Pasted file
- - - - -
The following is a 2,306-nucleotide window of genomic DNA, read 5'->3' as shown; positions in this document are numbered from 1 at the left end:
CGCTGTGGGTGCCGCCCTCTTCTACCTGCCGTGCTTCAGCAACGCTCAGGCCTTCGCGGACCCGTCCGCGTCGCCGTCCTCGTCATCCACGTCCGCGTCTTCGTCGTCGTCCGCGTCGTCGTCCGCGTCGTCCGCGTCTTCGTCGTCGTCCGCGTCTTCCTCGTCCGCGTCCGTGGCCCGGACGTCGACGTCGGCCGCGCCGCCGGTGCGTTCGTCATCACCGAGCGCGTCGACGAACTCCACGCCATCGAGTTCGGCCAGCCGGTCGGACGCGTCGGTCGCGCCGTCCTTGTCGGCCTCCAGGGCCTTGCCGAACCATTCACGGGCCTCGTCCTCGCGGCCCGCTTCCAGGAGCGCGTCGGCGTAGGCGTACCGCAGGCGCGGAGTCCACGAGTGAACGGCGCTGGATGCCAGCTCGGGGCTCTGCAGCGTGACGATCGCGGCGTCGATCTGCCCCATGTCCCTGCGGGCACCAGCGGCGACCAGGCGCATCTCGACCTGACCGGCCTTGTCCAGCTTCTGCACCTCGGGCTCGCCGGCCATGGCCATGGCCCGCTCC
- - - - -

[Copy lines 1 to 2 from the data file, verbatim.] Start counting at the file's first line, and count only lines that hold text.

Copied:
The following is a 2,306-nucleotide window of genomic DNA, read 5'->3' as shown; positions in this document are numbered from 1 at the left end:
CGCTGTGGGTGCCGCCCTCTTCTACCTGCCGTGCTTCAGCAACGCTCAGGCCTTCGCGGACCCGTCCGCGTCGCCGTCCTCGTCATCCACGTCCGCGTCTTCGTCGTCGTCCGCGTCGTCGTCCGCGTCGTCCGCGTCTTCGTCGTCGTCCGCGTCTTCCTCGTCCGCGTCCGTGGCCCGGACGTCGACGTCGGCCGCGCCGCCGGTGCGTTCGTCATCACCGAGCGCGTCGACGAACTCCACGCCATCGAGTTCGGCCAGCCGGTCGGACGCGTCGGTCGCGCCGTCCTTGTCGGCCTCCAGGGCCTTGCCGAACCATTCACGGGCCTCGTCCTCGCGGCCCGCTTCCAGGAGCGCGTCGGCGTAGGCGTACCGCAGGCGCGGAGTCCACGAGTGAACGGCGCTGGATGCCAGCTCGGGGCTCTGCAGCGTGACGATCGCGGCGTCGATCTGCCCCATGTCCCTGCGGGCACCAGCGGCGACCAGGCGCATCTCGACCTGACCGGCCTTGTCCAGCTTCTGCACCTCGGGCTCGCCGGCCATGGCCATGGCCCGCTCC